True, but again, I feel that he's saying the same thing. He just knew how to use a thesaurus. This reminds me of the time he brought up Pakistan. His first few comments sounded like he just wanted to bomb the country and Clinton was there to remind us unlike him, she believes in building a relationship with Pakistan. However, Obama cleared up his rep. by saying that
if Pakistan is unwilling or unable to strike against key officials of Al-Qaeda, the States will take action. He made it clear that he will not allow any country to be a training ground for terrorists. But now Clinton's on the hot seat. Does she have any plans on clearing up her statements?

"Why would I have any regrets?" she told George Stephanopoulos and group of Indiana voters on ABC's This Week. "I am asked a question about what I would do if Iran attacked our ally, a country that many of us have a great deal of, you know, connection with and feelings for." Right..thanks for making thousands of Americans who don't necessarily feel a connection with Israel feel alienated..and from this response, I don't think she's planning to clear up anything.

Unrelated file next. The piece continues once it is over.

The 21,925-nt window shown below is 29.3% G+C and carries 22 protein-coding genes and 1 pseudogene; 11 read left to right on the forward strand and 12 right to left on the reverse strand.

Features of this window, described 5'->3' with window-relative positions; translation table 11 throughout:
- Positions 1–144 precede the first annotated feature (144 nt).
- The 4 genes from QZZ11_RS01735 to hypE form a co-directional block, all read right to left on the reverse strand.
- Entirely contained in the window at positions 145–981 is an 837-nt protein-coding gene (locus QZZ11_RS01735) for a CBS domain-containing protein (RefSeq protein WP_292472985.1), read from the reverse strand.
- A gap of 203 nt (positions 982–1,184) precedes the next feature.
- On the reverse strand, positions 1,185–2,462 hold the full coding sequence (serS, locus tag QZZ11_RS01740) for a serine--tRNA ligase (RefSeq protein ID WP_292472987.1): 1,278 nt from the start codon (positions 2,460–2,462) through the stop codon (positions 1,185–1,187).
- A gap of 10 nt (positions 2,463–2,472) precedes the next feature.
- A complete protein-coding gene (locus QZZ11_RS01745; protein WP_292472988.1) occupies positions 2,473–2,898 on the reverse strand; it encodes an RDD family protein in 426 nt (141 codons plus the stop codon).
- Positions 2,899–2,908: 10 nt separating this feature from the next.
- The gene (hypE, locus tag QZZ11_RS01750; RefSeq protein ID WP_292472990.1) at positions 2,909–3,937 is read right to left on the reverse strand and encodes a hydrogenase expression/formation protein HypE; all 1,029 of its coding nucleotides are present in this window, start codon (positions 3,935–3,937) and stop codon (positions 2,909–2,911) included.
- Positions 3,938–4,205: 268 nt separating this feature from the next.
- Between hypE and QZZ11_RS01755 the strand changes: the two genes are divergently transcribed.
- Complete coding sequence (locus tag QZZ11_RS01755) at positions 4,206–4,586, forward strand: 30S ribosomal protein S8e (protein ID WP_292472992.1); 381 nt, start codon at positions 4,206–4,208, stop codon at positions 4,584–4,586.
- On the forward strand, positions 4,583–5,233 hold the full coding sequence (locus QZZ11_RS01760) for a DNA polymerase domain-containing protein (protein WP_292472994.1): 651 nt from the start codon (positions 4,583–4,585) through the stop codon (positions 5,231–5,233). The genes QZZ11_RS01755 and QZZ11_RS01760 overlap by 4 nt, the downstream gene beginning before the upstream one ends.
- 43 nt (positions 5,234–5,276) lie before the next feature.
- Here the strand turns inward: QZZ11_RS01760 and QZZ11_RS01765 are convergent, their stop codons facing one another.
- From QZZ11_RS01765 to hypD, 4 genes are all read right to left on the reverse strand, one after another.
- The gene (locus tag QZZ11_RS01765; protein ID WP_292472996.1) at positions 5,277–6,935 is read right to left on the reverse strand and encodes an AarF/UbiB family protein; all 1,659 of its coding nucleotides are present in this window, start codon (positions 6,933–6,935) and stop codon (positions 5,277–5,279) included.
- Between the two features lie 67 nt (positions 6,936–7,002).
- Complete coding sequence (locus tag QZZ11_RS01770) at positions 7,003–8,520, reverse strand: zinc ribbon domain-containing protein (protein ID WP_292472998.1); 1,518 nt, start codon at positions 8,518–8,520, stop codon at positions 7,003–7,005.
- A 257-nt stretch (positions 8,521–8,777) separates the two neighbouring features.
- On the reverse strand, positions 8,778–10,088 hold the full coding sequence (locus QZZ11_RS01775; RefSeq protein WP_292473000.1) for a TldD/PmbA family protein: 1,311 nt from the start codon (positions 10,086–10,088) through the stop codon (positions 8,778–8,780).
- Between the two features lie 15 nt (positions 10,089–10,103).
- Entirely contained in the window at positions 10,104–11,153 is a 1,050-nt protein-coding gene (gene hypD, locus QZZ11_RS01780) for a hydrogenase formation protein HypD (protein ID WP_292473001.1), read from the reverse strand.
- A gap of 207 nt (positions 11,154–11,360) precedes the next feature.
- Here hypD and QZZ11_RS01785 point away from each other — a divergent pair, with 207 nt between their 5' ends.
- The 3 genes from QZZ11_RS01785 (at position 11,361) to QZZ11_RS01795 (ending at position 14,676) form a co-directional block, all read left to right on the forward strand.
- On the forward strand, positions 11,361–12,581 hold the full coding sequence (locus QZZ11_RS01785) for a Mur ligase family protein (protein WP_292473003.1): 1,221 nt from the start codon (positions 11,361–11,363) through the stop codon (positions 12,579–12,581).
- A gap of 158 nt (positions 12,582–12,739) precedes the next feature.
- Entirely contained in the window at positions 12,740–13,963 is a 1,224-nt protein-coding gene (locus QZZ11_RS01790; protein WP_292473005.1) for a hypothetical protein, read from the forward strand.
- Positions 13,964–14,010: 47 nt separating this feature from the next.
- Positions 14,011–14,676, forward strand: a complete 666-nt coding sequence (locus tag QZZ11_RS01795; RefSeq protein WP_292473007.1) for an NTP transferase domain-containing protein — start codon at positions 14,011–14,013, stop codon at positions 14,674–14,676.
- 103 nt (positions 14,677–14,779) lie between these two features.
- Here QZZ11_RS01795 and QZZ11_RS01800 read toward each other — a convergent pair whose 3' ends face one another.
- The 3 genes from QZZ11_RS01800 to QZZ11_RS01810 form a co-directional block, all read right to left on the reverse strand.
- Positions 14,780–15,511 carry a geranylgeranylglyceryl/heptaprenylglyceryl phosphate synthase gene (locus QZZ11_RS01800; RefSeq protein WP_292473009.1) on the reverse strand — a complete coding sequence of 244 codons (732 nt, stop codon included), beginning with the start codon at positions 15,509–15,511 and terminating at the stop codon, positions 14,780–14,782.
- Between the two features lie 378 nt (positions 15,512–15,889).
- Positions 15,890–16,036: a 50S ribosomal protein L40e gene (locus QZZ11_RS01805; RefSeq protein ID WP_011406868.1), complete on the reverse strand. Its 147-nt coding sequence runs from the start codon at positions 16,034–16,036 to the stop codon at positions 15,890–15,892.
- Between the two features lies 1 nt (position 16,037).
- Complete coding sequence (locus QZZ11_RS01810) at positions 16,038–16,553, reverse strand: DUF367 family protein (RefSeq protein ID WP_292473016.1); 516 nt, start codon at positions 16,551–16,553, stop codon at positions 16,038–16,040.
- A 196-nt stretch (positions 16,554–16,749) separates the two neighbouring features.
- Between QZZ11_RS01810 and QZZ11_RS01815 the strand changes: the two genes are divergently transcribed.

As a result of her threat, Iran's
U.N. ambassador, Mehdi Danesh-Yazdi called her statements "provocative, unwarranted and irresponsible" and "a flagrant violation" of the U.N. Charter. He also stated that Clinton "unwarrantedly and under erroneous and false pretexts threatened to use force against the Islamic Republic of Iran."

In a letter sent to U.N. Secretary-General Ban Ki-moo, Danesh-Yazdi said, "Iran is a leading nation in rejecting and opposing all kinds of weapons of mass destruction, including nuclear weapons." He added that Iran has repeatedly declared "that nuclear weapons as the most lethal and inhumane weapons have no place in the defense doctrine of the country."

Iran has also campaigned to make the Middle East a Nuclear Weapons Free Zone since 1974, he said; "Moreover, I wish to reiterate my government's position that the Islamic Republic of Iran has no intention to attack any other nations," Danesh-Yazdi said. "Nonetheless ... Iran would not hesitate to act in self-defense to respond to any attack against the Iranian nation and to take appropriate defensive measures to protect itself" as authorized under the U.N. Charter. Source.